A draft Climate Change Bill was introduced in 2018 but has not yet become law. The speculation is that this is due to the government’s commitment to fossil fuel development. If it becomes law, the government will be obliged to take climate action through various measures, including developing adaptation strategies and plans. Until the bill is made law, the government does not have an explicit statutory mandate to tackle climate change comprehensively.

South Africa’s overarching environmental law is the National Environmental Management Act, 1998. This law requires that before activities that significantly affect the environment are conducted, environmental impact assessments must take place. These determine the long and short term effects on the environment and inform whether government officials should grant authorisations allowing new developments. The act says that all “relevant considerations” must be taken into account, but it is not clear that climate change impacts and risks must be assessed. This is where the courts have begun to play a gap-filling role.

How are judges developing climate change law?

The courts have a mandate from the constitution to interpret and apply the law in a way that protects the environment, pursues social justice, and promotes dignity and equality for all people in South Africa. Some recent judgments promote climate action. These judgments set precedent that it is unlawful for officials to authorise certain developments without assessing climate risks and impacts.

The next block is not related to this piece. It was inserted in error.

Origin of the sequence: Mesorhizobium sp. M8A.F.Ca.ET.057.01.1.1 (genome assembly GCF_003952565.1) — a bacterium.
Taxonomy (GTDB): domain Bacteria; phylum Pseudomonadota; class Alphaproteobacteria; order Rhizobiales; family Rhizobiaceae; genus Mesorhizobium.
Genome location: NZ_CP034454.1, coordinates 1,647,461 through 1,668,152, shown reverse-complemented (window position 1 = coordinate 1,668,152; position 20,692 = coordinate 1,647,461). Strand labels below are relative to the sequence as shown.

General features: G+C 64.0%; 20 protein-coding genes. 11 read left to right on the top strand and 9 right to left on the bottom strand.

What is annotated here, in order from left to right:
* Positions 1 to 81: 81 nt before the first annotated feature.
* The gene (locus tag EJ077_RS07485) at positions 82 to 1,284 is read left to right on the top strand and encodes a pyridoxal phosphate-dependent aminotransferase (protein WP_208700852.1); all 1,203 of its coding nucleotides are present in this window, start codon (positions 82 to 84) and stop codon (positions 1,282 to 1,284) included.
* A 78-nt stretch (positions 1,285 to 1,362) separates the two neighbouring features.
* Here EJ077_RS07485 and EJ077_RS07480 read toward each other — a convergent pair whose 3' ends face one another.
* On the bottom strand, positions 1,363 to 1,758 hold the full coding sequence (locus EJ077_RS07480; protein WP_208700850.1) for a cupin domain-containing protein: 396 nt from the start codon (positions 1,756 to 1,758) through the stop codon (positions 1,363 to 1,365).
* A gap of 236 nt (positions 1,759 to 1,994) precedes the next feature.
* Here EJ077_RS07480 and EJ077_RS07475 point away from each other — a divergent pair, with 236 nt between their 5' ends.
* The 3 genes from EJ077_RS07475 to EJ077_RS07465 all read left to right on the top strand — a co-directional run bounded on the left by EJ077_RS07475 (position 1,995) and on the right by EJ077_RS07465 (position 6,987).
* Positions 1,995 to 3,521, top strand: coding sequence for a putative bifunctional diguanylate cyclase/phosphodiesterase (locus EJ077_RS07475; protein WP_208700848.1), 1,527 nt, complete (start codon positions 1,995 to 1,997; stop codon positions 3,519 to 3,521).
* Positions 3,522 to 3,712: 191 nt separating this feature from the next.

The 2017 Gauteng High Court case known as Earthlife Africa started this trend. In that case, the judge found that government officials had failed to consider the effects of climate change when they gave the go-ahead for a new coal-fired power station. The officials were ordered to take climate risks and impacts into account, and to reconsider their decision.

Following this judgment, land use planning and water use decisions have been found to be unlawful because of a failure to consider climate change impacts and risks. In 2022, a controversial decision to permit exploration of oil and gas along South Africa’s Wild Coast was found to be unlawful. The development was halted. The court reasoned that not only did the decision exclude affected communities and ignore their cultural practices, a climate change assessment had not been done.